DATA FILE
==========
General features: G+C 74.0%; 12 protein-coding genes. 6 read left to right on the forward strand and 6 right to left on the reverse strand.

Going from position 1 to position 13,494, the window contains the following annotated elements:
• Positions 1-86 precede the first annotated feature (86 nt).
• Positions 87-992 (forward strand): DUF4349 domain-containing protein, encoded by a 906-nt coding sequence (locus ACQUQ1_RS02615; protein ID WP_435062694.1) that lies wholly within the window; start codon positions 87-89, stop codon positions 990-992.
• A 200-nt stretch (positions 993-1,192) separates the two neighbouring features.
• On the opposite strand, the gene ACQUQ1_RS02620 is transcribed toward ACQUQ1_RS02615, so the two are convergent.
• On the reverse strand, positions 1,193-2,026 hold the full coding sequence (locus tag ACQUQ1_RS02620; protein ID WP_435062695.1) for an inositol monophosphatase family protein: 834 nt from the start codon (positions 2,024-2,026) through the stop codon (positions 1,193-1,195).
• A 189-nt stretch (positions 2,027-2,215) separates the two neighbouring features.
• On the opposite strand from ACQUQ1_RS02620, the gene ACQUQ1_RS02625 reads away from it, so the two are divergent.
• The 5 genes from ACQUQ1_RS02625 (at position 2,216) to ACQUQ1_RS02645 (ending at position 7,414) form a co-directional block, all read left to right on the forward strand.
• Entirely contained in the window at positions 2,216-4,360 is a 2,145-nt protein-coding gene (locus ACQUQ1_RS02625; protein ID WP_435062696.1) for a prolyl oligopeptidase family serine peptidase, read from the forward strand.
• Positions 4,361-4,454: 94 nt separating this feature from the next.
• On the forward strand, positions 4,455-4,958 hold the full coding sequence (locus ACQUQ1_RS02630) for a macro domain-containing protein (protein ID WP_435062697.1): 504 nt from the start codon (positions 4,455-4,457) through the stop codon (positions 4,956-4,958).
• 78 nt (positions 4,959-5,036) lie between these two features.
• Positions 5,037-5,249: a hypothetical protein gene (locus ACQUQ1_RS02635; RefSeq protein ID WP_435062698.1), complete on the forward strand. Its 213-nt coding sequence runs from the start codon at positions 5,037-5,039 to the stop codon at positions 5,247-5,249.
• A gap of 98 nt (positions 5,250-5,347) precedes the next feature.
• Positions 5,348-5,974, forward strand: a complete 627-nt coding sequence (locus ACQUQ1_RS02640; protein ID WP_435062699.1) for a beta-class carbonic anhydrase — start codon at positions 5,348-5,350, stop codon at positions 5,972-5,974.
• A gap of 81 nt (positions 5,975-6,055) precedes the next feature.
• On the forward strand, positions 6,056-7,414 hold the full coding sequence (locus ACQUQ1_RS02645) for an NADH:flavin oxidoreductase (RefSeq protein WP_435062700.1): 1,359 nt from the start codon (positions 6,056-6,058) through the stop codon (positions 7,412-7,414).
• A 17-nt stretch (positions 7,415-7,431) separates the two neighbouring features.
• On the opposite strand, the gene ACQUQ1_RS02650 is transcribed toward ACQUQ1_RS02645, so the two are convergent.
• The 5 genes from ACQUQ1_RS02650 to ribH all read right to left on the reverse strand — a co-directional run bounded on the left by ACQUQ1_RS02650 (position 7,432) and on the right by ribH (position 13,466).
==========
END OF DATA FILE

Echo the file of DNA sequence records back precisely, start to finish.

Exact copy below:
General features: G+C 74.0%; 12 protein-coding genes. 6 read left to right on the forward strand and 6 right to left on the reverse strand.

Going from position 1 to position 13,494, the window contains the following annotated elements:
• Positions 1-86 precede the first annotated feature (86 nt).
• Positions 87-992 (forward strand): DUF4349 domain-containing protein, encoded by a 906-nt coding sequence (locus ACQUQ1_RS02615; protein ID WP_435062694.1) that lies wholly within the window; start codon positions 87-89, stop codon positions 990-992.
• A 200-nt stretch (positions 993-1,192) separates the two neighbouring features.
• On the opposite strand, the gene ACQUQ1_RS02620 is transcribed toward ACQUQ1_RS02615, so the two are convergent.
• On the reverse strand, positions 1,193-2,026 hold the full coding sequence (locus tag ACQUQ1_RS02620; protein ID WP_435062695.1) for an inositol monophosphatase family protein: 834 nt from the start codon (positions 2,024-2,026) through the stop codon (positions 1,193-1,195).
• A 189-nt stretch (positions 2,027-2,215) separates the two neighbouring features.
• On the opposite strand from ACQUQ1_RS02620, the gene ACQUQ1_RS02625 reads away from it, so the two are divergent.
• The 5 genes from ACQUQ1_RS02625 (at position 2,216) to ACQUQ1_RS02645 (ending at position 7,414) form a co-directional block, all read left to right on the forward strand.
• Entirely contained in the window at positions 2,216-4,360 is a 2,145-nt protein-coding gene (locus ACQUQ1_RS02625; protein ID WP_435062696.1) for a prolyl oligopeptidase family serine peptidase, read from the forward strand.
• Positions 4,361-4,454: 94 nt separating this feature from the next.
• On the forward strand, positions 4,455-4,958 hold the full coding sequence (locus ACQUQ1_RS02630) for a macro domain-containing protein (protein ID WP_435062697.1): 504 nt from the start codon (positions 4,455-4,457) through the stop codon (positions 4,956-4,958).
• 78 nt (positions 4,959-5,036) lie between these two features.
• Positions 5,037-5,249: a hypothetical protein gene (locus ACQUQ1_RS02635; RefSeq protein ID WP_435062698.1), complete on the forward strand. Its 213-nt coding sequence runs from the start codon at positions 5,037-5,039 to the stop codon at positions 5,247-5,249.
• A gap of 98 nt (positions 5,250-5,347) precedes the next feature.
• Positions 5,348-5,974, forward strand: a complete 627-nt coding sequence (locus ACQUQ1_RS02640; protein ID WP_435062699.1) for a beta-class carbonic anhydrase — start codon at positions 5,348-5,350, stop codon at positions 5,972-5,974.
• A gap of 81 nt (positions 5,975-6,055) precedes the next feature.
• On the forward strand, positions 6,056-7,414 hold the full coding sequence (locus ACQUQ1_RS02645) for an NADH:flavin oxidoreductase (RefSeq protein WP_435062700.1): 1,359 nt from the start codon (positions 6,056-6,058) through the stop codon (positions 7,412-7,414).
• A 17-nt stretch (positions 7,415-7,431) separates the two neighbouring features.
• On the opposite strand, the gene ACQUQ1_RS02650 is transcribed toward ACQUQ1_RS02645, so the two are convergent.
• The 5 genes from ACQUQ1_RS02650 to ribH all read right to left on the reverse strand — a co-directional run bounded on the left by ACQUQ1_RS02650 (position 7,432) and on the right by ribH (position 13,466).